IR-2002-134, Dec. 9, 2002
WASHINGTON – As the end of the year quickly approaches, the Internal Revenue Service reminds taxpayers that they may be able to use their gifts to tax-exempt charitable and religious groups to reduce their taxes.
Taxpayers also need to keep in mind some simple steps to make sure they get appropriate benefit for their generous donations. In particular, there are some important guidelines for donating used cars and other property, such as stocks and bonds.
“We want people to be focused on helping these worthy groups rather than worrying about tax issues,” said Bob Wenzel, Acting IRS Commissioner. “A few simple steps can help avoid tax headaches.”
The tax benefit for charitable contributions is only available for taxpayers who itemize deductions – about one-third of all filers. Those who take a standard deduction receive no additional tax benefit for their contributions.
In 1999, the last year for which complete data is available, about 35.5 million taxpayers made deductible charitable contributions totaling nearly $125.8 billion. Of these gifts, nearly $88.3 billion were cash donations.
Only contributions actually made during the tax year are deductible. For example, if you pledged $500 in September but paid the charity only $200 by Dec. 31, your 2002 deduction would be $200. You include credit card charges and payments by check in the year they are given to the charity, even though you may not pay the credit card bill or have your bank account debited until the next year.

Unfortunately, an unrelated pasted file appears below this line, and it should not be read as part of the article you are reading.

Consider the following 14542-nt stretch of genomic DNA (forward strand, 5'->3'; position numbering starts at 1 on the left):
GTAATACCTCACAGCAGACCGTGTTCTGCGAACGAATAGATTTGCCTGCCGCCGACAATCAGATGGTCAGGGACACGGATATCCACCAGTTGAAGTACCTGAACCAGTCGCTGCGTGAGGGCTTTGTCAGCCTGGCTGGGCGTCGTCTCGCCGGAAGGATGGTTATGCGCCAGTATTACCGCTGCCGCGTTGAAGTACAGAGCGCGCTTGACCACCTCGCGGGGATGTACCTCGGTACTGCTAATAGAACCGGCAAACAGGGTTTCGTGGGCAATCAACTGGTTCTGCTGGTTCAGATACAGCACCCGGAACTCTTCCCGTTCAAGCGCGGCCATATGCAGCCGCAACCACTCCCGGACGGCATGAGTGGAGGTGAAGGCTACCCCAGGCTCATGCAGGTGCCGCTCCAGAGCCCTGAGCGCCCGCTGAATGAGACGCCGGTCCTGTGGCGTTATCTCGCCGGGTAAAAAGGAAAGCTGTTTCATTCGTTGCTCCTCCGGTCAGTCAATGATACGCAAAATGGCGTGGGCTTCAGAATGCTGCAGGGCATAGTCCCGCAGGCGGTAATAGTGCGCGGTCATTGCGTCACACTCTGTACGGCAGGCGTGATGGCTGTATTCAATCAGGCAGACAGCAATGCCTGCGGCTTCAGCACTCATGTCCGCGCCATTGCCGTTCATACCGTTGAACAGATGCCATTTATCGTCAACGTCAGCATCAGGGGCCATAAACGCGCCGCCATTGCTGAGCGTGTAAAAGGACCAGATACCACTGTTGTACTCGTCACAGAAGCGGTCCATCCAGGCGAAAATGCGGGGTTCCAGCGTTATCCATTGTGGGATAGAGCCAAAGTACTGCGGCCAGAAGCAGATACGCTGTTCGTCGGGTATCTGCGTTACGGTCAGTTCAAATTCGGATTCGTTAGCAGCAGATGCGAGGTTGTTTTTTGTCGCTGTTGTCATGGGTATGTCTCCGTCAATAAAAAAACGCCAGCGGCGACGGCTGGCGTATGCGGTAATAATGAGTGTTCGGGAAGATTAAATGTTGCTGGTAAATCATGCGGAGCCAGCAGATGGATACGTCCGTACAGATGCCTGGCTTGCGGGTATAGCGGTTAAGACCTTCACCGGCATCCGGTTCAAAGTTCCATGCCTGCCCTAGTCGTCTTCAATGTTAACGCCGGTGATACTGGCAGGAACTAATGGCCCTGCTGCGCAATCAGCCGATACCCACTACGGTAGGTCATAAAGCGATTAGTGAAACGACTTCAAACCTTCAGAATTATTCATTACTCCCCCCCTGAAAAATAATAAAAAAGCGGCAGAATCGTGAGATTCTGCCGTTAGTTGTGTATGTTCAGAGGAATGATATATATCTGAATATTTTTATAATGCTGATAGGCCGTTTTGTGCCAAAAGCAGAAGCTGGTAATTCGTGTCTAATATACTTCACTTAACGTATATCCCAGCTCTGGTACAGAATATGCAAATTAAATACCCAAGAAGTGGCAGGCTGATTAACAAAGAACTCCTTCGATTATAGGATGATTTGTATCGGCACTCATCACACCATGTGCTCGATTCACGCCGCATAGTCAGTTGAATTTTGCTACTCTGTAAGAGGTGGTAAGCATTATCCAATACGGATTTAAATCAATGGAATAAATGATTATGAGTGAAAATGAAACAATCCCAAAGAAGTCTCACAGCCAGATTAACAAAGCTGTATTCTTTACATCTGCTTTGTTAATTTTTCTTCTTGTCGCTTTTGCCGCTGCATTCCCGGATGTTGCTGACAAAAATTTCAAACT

Those itemizing deductions reduce their taxable income by the total contributed to qualified tax-exempt organizations, with some limits. The tax saving usually equals the deduction times the marginal tax rate – the top rate for the person’s income level.
For example, an individual with a taxable income of $50,000 donates $2,000 to his or her church. The tax savings from this generosity will be $540 – $2,000 times the taxpayer’s marginal tax rate of 27 percent.
Donations of stock or other property are usually valued at the fair market value of the property. For stocks and bonds with an active market, the fair market value is the average price between highest and lowest selling price on the valuation date.
Figuring the value of other personal property can be more complicated. For example, determining the value of a donated used car requires weighing several factors. Some car donation program operators have mistakenly suggested that donors can take as a deduction the full value listed in an established used car pricing guide.
The tax law, however, allows a deduction for only the fair market value of the car. Fair market value takes into account not only the year, the model and the mileage of the car, but also the local market and the vehicle’s condition. As a result, the fair market value of the taxpayer’s car may be substantially different than the average price listed in an established used car guide.
The IRS also reminds taxpayers to keep appropriate records to substantiate the value of their gifts. For example, for any single gift of $250 or more, a taxpayer must have a written acknowledgement from the charity by the earlier of the date the person files the tax return or the filing deadline, including extensions. A person donating property valued at more than $5,000 must obtain a qualified written appraisal.
Taxpayers can find help regarding the donations they make in Publication 526, Charitable Contributions. A second reference, Publication 561, Determining the Value of Donated Property, answers many of the questions that donors have when they make noncash contributions.
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